After properly programming compound movements for progressive overload, it is important to choose the right accessory work. Accessory work should work to improve the weak areas in your physique. The loading schemes and total amount of volume on accessory work will change depending on where you are competitively or in the offseason but the overall principles remain the same – do not only use light loads here, use moderate also and occasionally ‘heavy’. It is not vitally important to hit a 3RM on something like a tricep press but it is important to hit a heavy set of 8’s every once in a while. That being said, don’t neglect higher rep, lower weight sets of let’s say 20s to get a great pump and cause some serious metabolic stress. When choosing accessory lifts, also remember to keep in mind the areas that need the most attention in bikini – shoulders, glutes and hamstrings – but don’t forget to train your other body parts. A balanced physique is essential!


Preloading, Activation, Warmup…

Whatever you choose to call ‘hitting several exercises before your main working sets with high rep, lighter loads’, I would highly suggest trying it. Activating the muscle group(s) you are trying to target while getting a full warm up is setting the workout up for success! Every time I have stopped doing this and then gone back I really have to question myself “Why did I stop doing this?!” Choose two to three exercises with a light load, high rep scheme before your main lifts. An example before a leg day would look like this – Hip Circle walks (can find on, kettlebell swings and banded abductors performed in a circuit style with 2-3 sets for 15-25 reps each set before a squat or deadlift variation.


Putting it all together

As mentioned previously, the amount of time you dedicate to different exercises and loading schemes is highly dependent on your goals. However, in more cases than not, I suggest finding some sort of balance between heavy, moderate and light loading schemes on both the compound movements and your accessory work. Don’t neglect one for the other when working on your ideal bikini physique.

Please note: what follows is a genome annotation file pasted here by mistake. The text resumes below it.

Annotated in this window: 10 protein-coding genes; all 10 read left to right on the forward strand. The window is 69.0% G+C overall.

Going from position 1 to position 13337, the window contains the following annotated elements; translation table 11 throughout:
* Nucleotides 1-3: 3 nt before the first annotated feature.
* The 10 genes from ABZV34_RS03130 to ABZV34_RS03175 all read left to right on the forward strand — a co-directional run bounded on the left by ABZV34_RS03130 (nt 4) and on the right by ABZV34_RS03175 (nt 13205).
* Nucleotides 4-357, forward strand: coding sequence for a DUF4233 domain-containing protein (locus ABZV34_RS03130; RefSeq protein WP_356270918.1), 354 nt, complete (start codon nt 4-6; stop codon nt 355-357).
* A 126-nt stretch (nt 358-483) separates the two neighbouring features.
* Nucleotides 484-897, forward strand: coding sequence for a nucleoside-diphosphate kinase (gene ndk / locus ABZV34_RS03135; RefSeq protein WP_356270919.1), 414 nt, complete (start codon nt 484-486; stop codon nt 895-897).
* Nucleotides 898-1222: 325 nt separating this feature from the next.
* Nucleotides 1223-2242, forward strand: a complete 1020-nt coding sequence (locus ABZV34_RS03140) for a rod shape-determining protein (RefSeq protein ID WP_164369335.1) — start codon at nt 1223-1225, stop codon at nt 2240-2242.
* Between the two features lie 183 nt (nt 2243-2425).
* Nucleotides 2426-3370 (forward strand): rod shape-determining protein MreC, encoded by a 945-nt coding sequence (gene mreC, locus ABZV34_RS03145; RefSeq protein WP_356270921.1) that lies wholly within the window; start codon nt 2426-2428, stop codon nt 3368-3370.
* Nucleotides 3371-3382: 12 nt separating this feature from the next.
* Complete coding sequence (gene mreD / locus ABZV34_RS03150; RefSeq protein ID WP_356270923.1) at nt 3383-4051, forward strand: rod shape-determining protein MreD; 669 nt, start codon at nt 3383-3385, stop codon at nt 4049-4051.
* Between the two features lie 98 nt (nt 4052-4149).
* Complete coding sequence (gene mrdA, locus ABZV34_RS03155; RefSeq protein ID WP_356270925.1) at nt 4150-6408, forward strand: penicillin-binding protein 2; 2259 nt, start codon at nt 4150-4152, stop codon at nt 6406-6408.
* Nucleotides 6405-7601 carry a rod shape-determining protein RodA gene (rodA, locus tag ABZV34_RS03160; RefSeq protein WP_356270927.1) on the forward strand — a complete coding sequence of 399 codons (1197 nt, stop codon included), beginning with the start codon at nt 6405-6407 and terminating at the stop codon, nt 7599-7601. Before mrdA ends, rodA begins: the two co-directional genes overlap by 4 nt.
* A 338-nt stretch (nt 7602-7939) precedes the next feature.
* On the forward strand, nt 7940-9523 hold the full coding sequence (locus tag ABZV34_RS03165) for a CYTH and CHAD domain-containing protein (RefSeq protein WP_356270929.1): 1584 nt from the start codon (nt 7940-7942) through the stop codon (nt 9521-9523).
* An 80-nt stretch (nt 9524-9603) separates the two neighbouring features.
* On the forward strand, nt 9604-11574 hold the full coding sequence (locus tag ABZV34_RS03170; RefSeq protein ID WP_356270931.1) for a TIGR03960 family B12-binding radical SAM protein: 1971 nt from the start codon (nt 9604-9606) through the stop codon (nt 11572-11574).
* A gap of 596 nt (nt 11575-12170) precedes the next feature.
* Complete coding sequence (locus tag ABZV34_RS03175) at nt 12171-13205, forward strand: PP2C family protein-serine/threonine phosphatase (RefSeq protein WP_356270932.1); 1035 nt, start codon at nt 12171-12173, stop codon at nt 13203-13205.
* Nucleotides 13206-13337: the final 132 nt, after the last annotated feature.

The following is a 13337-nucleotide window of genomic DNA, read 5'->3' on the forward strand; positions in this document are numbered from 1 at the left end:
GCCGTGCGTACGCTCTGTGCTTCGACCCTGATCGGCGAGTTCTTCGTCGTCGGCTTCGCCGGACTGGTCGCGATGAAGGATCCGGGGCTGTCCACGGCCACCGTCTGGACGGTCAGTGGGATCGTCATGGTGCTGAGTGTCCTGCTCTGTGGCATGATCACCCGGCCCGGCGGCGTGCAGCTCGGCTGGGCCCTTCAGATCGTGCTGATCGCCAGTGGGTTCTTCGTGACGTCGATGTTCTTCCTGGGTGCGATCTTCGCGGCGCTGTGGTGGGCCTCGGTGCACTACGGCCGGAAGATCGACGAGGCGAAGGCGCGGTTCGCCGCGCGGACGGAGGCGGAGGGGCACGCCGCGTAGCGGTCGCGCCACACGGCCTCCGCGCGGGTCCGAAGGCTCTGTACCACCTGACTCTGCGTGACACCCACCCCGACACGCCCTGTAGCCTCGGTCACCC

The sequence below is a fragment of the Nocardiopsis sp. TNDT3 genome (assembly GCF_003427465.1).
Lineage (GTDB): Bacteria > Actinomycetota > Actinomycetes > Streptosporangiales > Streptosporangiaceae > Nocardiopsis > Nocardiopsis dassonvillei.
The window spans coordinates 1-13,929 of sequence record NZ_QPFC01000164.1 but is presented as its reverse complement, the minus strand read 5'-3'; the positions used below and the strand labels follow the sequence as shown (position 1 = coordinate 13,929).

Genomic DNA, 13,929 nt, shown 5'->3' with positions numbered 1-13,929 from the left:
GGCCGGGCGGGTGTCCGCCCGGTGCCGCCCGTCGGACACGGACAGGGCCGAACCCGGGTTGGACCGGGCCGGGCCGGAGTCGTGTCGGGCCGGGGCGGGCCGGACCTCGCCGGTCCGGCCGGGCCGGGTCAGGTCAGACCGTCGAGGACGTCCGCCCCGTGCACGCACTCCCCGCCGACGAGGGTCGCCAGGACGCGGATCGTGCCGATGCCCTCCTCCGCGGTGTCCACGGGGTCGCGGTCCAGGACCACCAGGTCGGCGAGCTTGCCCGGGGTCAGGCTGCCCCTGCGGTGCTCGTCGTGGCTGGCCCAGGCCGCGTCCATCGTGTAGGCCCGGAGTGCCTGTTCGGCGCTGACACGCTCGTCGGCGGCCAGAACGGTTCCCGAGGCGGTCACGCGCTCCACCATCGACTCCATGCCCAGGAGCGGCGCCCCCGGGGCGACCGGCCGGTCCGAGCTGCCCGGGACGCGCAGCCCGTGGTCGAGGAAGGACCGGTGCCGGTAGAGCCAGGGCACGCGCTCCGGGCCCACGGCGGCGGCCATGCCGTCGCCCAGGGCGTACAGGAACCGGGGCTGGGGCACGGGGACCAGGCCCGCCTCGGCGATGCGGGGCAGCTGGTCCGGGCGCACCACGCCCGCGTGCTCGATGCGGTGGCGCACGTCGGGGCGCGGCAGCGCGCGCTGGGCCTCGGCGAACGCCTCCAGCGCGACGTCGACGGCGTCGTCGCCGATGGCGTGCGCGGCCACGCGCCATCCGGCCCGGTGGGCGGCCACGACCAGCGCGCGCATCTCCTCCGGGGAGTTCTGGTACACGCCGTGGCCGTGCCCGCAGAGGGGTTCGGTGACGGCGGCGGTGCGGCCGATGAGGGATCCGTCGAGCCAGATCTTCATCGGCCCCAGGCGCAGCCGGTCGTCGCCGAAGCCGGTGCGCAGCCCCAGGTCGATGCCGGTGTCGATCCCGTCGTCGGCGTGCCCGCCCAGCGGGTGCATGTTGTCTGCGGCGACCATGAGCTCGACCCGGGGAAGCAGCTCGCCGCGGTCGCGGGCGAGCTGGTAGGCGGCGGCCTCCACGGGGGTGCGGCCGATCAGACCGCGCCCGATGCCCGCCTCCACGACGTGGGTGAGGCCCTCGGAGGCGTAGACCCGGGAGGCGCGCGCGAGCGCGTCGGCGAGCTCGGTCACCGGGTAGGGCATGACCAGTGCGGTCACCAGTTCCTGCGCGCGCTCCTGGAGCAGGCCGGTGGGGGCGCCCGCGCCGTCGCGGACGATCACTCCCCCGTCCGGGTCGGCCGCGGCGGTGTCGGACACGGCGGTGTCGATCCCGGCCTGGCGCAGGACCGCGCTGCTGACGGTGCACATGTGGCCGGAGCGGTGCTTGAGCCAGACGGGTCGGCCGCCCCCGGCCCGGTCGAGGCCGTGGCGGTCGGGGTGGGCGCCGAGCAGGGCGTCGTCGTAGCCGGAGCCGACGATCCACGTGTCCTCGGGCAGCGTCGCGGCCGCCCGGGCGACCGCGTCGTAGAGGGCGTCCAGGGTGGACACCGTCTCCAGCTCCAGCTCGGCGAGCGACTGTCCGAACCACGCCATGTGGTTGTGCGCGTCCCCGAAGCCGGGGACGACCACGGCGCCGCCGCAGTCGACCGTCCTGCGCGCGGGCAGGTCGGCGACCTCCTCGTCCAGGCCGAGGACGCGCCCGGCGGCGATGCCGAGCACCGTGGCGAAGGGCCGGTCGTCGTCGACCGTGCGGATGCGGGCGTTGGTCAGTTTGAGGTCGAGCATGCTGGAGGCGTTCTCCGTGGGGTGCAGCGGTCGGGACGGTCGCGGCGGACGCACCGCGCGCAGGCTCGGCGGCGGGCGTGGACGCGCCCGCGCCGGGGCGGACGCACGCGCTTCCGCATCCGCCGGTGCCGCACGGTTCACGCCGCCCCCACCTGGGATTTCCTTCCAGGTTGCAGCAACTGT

Below is a template of all the ideas mentioned in this article. Make sure you take the time to try different loading schemes, total volume and intensity and see what works best for you and your goals. Happy lifting girls!


Example template


  • 2-3 exercises
  • Light load, high rep
  • 2-3 sets x 15-25 reps with little rest should be sufficient

Compound Lifts

  • Choose 1-3 compound lifts you find enjoyable and appropriate for your training status
  • The progression is highly dependent on your goals
  • Don’t be afraid to try different reps, percentages, rest time, etc. here.

Accessory Lifts

  • Choose 2-5 accessory lifts that work on your weak areas
  • Don’t neglect body parts even if they aren’t top of your priority – remember it’s all about a balanced physique!
  • Try different reps, sets, drop sets, time under tension, variations of each movement, etc. here.

About the author

About Laurin Conlin
Laurin Conlin

Laurin Conlin is an IFBB Bikini professional and a Master's candidate in Exercise Science. She is an online coach, entrepreneur and owner of LoCoFit LLC. Laurin is passionate about providing quality information to her clients and audience while challenging the norms within the fitness industry.[Continue]